For many people, DNS, or Domain Name System, is something way too technical to work on themselves but we are here to explain and guide you through the process of updating your DNS. Think of DNS as a phone book that serves as a resource to contact your business. If the number is not correct, you will not receive calls. DNS is no different.
Think of the phone number as what your visitor types in their browser (www.yoursite.com). The DNS (phone network in our example) then accepts the call and redirects it to the right server that your site is hosted on. Because DNS is the system that connects your visitors to your site you need to ensure it is configured correctly!
Because WP Engine does not host DNS you will need to update your DNS directly with your DNS provider. In most cases, your DNS Provider is whomever you purchased your domain name from.
If you’re unsure of who your DNS Provider is, you can utilize a third party website such as whois.net to help make this determination. The output under NAME SERVER or REGISTRAR is what you’ll be looking for. Both will not be affiliated with WP Engine and will require you to reach out to their support teams should you have questions accessing your account.
DNS Providers: Recommendations
We want to ensure you have the right information when changing your DNS record while on WP Engine. Below you’ll find a list of the various methods and providers for updating your DNS.
- CloudFlare with CNAME Flattening – WP Engine Recommended (free)
- DNS Made Easy using ANAME (pricing)
- DNSimple Using Alias (pricing)
1.) CloudFlare with CNAME Flattening (highest recommendation)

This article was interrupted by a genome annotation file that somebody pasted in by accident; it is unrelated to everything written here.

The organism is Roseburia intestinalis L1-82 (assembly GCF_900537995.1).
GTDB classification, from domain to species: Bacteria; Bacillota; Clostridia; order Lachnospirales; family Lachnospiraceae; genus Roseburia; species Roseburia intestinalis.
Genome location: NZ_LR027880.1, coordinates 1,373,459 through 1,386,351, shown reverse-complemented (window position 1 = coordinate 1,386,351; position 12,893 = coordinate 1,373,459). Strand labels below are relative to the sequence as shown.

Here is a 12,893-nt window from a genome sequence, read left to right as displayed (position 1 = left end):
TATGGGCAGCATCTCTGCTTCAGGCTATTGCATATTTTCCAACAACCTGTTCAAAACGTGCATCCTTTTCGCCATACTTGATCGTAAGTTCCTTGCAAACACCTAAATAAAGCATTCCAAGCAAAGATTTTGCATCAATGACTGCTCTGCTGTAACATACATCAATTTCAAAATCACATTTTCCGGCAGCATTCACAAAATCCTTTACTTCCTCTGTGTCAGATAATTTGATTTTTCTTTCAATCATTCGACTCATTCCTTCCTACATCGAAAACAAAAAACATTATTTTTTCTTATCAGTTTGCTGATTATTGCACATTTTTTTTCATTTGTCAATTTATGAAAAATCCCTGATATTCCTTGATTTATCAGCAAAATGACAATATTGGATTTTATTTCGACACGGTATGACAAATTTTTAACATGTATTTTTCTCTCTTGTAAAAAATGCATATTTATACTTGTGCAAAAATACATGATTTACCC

Configuration is very similar to setting up a record on your host:
- Record: CNAME
- Host: Your domain (“mydomain.com” or “www” – you will need to add CNAME records for both)
- Location: Your WP Engine domain (yourinstall.wpengine.com)
After reviewing CloudFlare, you may decide that CNAME Flattening is not the best fit for your site. If that is the case for you, below we’ve provided two other alternatives that use the same method. Both services create a dynamic record that points to the correct IP address in the event the IP changes due to a migration or DDoS.
2.) DNS Made Easy using ANAME
ANAME records are very similar to CNAME records and operate the same way as CloudFlare’s CNAME Flattening. This offers you the same capability of setting your DNS records once and never having to worry about them again while you’re on WP Engine.
- Full instructions on how to create the ANAME
- You will have to go through initial setup before creating the ANAME
- You will need both your domain name and the WP Engine temporary domain
3.) DNSimple Using Alias (secondary DNS)
Alias records are very similar to CNAME records and operate the same way as CloudFlare’s CNAME Flattening. This offers you the same capability of setting your DNS records once and never having to worry about them again while you’re on WP Engine.
- A quick primer on the different types of records that they provide
- Full instructions on setting up Secondary DNS
Traditional A record configuration:
You can also create a static A Record with your DNS host. We no longer recommend static A records because you will have to update your DNS every time your WP Engine install is moved which may result in an interruption of your service. WP Engine, as your Managed Provider, is constantly ensuring your site is running to it’s fullest potential. One way we do this is by ensuring you are on the right server, which means we may migrate your site at any time, which will require a DNS update if you use an A record. In order to avoid the inconvenience of updating your DNS, please utilize one of our recommendations above, and not an A record.
If you need assistance with setting up your DNS record using the A Record method, please contact your DNS host. The most popular are listed below: